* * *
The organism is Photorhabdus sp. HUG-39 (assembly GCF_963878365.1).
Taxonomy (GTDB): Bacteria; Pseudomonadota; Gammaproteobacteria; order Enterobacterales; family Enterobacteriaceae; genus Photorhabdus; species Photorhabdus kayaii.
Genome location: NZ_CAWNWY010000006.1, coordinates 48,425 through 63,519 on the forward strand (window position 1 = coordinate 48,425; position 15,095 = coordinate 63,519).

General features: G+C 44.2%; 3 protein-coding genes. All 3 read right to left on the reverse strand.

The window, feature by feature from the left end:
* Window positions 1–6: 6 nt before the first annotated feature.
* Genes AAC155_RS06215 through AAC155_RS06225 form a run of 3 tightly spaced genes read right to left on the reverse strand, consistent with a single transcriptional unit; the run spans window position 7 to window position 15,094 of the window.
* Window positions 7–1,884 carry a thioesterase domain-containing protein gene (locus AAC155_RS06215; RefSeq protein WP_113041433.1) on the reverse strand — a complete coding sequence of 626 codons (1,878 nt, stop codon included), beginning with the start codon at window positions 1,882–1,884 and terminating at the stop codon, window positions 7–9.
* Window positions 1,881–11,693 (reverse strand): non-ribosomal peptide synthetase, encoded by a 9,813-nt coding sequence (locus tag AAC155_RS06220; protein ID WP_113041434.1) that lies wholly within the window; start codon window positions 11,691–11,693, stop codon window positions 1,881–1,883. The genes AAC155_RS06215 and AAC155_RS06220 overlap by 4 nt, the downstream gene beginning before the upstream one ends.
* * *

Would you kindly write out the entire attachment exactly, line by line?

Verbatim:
The organism is Photorhabdus sp. HUG-39 (assembly GCF_963878365.1).
Taxonomy (GTDB): Bacteria; Pseudomonadota; Gammaproteobacteria; order Enterobacterales; family Enterobacteriaceae; genus Photorhabdus; species Photorhabdus kayaii.
Genome location: NZ_CAWNWY010000006.1, coordinates 48,425 through 63,519 on the forward strand (window position 1 = coordinate 48,425; position 15,095 = coordinate 63,519).

General features: G+C 44.2%; 3 protein-coding genes. All 3 read right to left on the reverse strand.

The window, feature by feature from the left end:
* Window positions 1–6: 6 nt before the first annotated feature.
* Genes AAC155_RS06215 through AAC155_RS06225 form a run of 3 tightly spaced genes read right to left on the reverse strand, consistent with a single transcriptional unit; the run spans window position 7 to window position 15,094 of the window.
* Window positions 7–1,884 carry a thioesterase domain-containing protein gene (locus AAC155_RS06215; RefSeq protein WP_113041433.1) on the reverse strand — a complete coding sequence of 626 codons (1,878 nt, stop codon included), beginning with the start codon at window positions 1,882–1,884 and terminating at the stop codon, window positions 7–9.
* Window positions 1,881–11,693 (reverse strand): non-ribosomal peptide synthetase, encoded by a 9,813-nt coding sequence (locus tag AAC155_RS06220; protein ID WP_113041434.1) that lies wholly within the window; start codon window positions 11,691–11,693, stop codon window positions 1,881–1,883. The genes AAC155_RS06215 and AAC155_RS06220 overlap by 4 nt, the downstream gene beginning before the upstream one ends.